Black Monday

by / Thursday, 19 October 2017

Thirty years ago today, the U.S. stock market experienced the biggest single-day decline in history. On Monday, October 19, 1987, the Dow Jones Industrial Average (DJIA) plummeted 23%. That day has since been referred to as “Black Monday.”

To put that into perspective, the previous largest one-day sell-off was on a Monday in October 1929. That day, the market lost a little over 13%, and it was the start of a decade known as “The Great Depression.”

On Black Monday, Richard Boyer was a 33-year-old, very green stockbroker working at a Wall Street firm called Kidder, Peabody & Co. in Kansas City. It would be another seven years before the Boyer & Corporon partnership was formed. Richard vividly remembers October 19, 1987:

“At the time, I didn’t understand the reasons for the market decline, although I was clearly not in the minority. On that day, very few understood what was happening and why.”

Midway through the day, Richard felt like it would be a good idea to call his clients and let them know about the carnage in the market.

“One of my first calls was to a gentleman who owned a lot of ‘blue-chip’ stocks like AT&T, General Electric, Philip Morris, and Procter & Gamble. For whatever reason, I thought he ought to know he was losing a ton of money. I didn’t have any plan or recommendation. Quite frankly, I’m not sure there was anything anyone could do at that moment, but I thought I should call him anyway.”

After describing to his client the terrifying scene being played on Wall Street, Richard’s client laughed out loud. “That was not the reaction I expected,” remembers Richard. His client chuckled and said, “I wasn’t gonna sell them if they were up. Why would I sell them because they’re down? Go call someone else who needs to hear from you.”

“I didn’t realize the importance and significance of that call until many years later, but I never forgot that call,” Richard says.

Several years ago, that gentleman passed away and his widow is still our client today. On the day he died, he still owned almost all the same stocks that he owned on October 19, 1987.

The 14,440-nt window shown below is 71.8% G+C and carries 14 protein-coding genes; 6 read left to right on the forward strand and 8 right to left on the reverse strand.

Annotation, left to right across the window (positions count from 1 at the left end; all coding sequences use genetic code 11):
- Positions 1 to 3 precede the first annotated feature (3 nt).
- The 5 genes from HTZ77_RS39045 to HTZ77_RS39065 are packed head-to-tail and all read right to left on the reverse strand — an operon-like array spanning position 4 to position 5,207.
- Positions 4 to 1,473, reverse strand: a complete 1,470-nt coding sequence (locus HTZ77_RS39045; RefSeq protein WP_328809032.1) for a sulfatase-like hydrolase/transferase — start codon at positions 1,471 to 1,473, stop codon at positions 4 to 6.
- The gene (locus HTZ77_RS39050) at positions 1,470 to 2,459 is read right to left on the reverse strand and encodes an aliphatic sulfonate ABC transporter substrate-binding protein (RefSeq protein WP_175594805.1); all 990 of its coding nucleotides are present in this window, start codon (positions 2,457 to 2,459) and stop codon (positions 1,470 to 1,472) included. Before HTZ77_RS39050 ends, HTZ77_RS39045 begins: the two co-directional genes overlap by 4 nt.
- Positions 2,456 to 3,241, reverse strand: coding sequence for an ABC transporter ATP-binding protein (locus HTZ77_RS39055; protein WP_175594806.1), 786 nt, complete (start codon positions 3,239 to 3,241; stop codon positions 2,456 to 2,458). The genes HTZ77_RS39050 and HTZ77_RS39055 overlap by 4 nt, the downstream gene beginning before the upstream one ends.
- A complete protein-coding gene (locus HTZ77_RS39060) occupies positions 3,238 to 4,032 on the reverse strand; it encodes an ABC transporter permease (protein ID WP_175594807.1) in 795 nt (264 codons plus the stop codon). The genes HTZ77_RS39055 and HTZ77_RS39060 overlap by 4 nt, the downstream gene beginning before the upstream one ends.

That’s right. He rode them down that day and then rode them back up for the next 20+ years. He got back that “ton of money” he lost on October 19th, and he made TONS more by not panicking and holding on to his investments.

In 1987, he understood so much better than most what an “Investor” is. An investor understands that they own shares of a company . . . a company that sells products and makes profits and pays dividends.

He realized better than most that he didn’t just own numbers on a TV screen or numbers in a newspaper. He realized that, despite what other people are willing to pay him for his shares today or tomorrow, the shares of his company were going to pay him dividends in cash every three months.

He realized better than most that his net worth wasn’t the value of his shares on any given day. His net worth was the “present value of all the future cash flows (dividends) of the companies he owned.”

Richard describes this experience on Black Monday as one of the most valuable lessons he has learned in his 36-year career.

At Boyer & Corporon Wealth Management, we invest in companies that sell products and provide services. We try to help our clients maintain a laser-sharp focus on their long-term goals and do not let emotion affect our investment decisions.